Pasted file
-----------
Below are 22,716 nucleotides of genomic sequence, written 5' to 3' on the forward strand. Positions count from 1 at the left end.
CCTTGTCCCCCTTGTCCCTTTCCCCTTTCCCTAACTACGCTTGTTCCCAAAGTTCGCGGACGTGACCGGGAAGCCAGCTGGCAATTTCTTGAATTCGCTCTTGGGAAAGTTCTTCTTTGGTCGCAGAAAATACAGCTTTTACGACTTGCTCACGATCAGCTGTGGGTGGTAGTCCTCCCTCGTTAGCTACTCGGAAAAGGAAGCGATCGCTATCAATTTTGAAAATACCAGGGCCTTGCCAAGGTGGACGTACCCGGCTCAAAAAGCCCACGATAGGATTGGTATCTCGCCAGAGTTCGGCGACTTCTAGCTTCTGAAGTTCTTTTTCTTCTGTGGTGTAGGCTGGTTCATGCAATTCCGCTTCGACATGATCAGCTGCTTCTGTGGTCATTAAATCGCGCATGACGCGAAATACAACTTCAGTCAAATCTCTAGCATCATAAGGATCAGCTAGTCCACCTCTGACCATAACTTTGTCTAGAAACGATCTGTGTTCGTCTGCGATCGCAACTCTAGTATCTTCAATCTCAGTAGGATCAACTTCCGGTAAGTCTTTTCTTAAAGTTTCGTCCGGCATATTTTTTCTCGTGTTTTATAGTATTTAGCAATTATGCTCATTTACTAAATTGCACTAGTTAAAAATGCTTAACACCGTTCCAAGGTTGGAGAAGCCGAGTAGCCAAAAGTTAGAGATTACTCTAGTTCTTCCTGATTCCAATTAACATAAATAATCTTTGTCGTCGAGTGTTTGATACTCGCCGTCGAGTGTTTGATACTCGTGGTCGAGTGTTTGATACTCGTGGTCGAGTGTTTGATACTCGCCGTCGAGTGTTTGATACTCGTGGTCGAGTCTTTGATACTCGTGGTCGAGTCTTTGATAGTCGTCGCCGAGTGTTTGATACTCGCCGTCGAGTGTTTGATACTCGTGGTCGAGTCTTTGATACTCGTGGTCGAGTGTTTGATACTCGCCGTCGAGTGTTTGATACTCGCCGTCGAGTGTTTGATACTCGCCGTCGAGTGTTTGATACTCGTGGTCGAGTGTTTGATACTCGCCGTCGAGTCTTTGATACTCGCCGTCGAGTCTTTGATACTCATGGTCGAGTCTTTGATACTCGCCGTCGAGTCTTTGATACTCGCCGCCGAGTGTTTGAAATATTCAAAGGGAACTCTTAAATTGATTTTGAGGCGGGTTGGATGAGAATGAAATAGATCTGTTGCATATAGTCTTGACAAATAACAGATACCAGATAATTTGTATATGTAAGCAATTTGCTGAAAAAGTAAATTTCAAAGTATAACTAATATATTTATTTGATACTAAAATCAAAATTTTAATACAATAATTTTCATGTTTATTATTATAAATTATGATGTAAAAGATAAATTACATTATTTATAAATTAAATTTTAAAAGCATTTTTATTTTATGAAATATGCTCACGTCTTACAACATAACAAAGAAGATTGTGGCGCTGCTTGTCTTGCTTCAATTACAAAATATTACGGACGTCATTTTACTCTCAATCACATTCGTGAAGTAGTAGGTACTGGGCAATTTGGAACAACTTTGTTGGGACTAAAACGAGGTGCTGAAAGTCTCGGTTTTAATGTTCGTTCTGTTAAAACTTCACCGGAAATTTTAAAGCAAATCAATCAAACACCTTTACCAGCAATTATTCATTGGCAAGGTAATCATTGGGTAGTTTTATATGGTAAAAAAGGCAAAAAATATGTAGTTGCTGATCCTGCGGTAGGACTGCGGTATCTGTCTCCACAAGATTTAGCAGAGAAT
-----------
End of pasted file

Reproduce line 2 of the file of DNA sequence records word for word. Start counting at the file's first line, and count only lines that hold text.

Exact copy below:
CCTTGTCCCCCTTGTCCCTTTCCCCTTTCCCTAACTACGCTTGTTCCCAAAGTTCGCGGACGTGACCGGGAAGCCAGCTGGCAATTTCTTGAATTCGCTCTTGGGAAAGTTCTTCTTTGGTCGCAGAAAATACAGCTTTTACGACTTGCTCACGATCAGCTGTGGGTGGTAGTCCTCCCTCGTTAGCTACTCGGAAAAGGAAGCGATCGCTATCAATTTTGAAAATACCAGGGCCTTGCCAAGGTGGACGTACCCGGCTCAAAAAGCCCACGATAGGATTGGTATCTCGCCAGAGTTCGGCGACTTCTAGCTTCTGAAGTTCTTTTTCTTCTGTGGTGTAGGCTGGTTCATGCAATTCCGCTTCGACATGATCAGCTGCTTCTGTGGTCATTAAATCGCGCATGACGCGAAATACAACTTCAGTCAAATCTCTAGCATCATAAGGATCAGCTAGTCCACCTCTGACCATAACTTTGTCTAGAAACGATCTGTGTTCGTCTGCGATCGCAACTCTAGTATCTTCAATCTCAGTAGGATCAACTTCCGGTAAGTCTTTTCTTAAAGTTTCGTCCGGCATATTTTTTCTCGTGTTTTATAGTATTTAGCAATTATGCTCATTTACTAAATTGCACTAGTTAAAAATGCTTAACACCGTTCCAAGGTTGGAGAAGCCGAGTAGCCAAAAGTTAGAGATTACTCTAGTTCTTCCTGATTCCAATTAACATAAATAATCTTTGTCGTCGAGTGTTTGATACTCGCCGTCGAGTGTTTGATACTCGTGGTCGAGTGTTTGATACTCGTGGTCGAGTGTTTGATACTCGCCGTCGAGTGTTTGATACTCGTGGTCGAGTCTTTGATACTCGTGGTCGAGTCTTTGATAGTCGTCGCCGAGTGTTTGATACTCGCCGTCGAGTGTTTGATACTCGTGGTCGAGTCTTTGATACTCGTGGTCGAGTGTTTGATACTCGCCGTCGAGTGTTTGATACTCGCCGTCGAGTGTTTGATACTCGCCGTCGAGTGTTTGATACTCGTGGTCGAGTGTTTGATACTCGCCGTCGAGTCTTTGATACTCGCCGTCGAGTCTTTGATACTCATGGTCGAGTCTTTGATACTCGCCGTCGAGTCTTTGATACTCGCCGCCGAGTGTTTGAAATATTCAAAGGGAACTCTTAAATTGATTTTGAGGCGGGTTGGATGAGAATGAAATAGATCTGTTGCATATAGTCTTGACAAATAACAGATACCAGATAATTTGTATATGTAAGCAATTTGCTGAAAAAGTAAATTTCAAAGTATAACTAATATATTTATTTGATACTAAAATCAAAATTTTAATACAATAATTTTCATGTTTATTATTATAAATTATGATGTAAAAGATAAATTACATTATTTATAAATTAAATTTTAAAAGCATTTTTATTTTATGAAATATGCTCACGTCTTACAACATAACAAAGAAGATTGTGGCGCTGCTTGTCTTGCTTCAATTACAAAATATTACGGACGTCATTTTACTCTCAATCACATTCGTGAAGTAGTAGGTACTGGGCAATTTGGAACAACTTTGTTGGGACTAAAACGAGGTGCTGAAAGTCTCGGTTTTAATGTTCGTTCTGTTAAAACTTCACCGGAAATTTTAAAGCAAATCAATCAAACACCTTTACCAGCAATTATTCATTGGCAAGGTAATCATTGGGTAGTTTTATATGGTAAAAAAGGCAAAAAATATGTAGTTGCTGATCCTGCGGTAGGACTGCGGTATCTGTCTCCACAAGATTTAGCAGAGAAT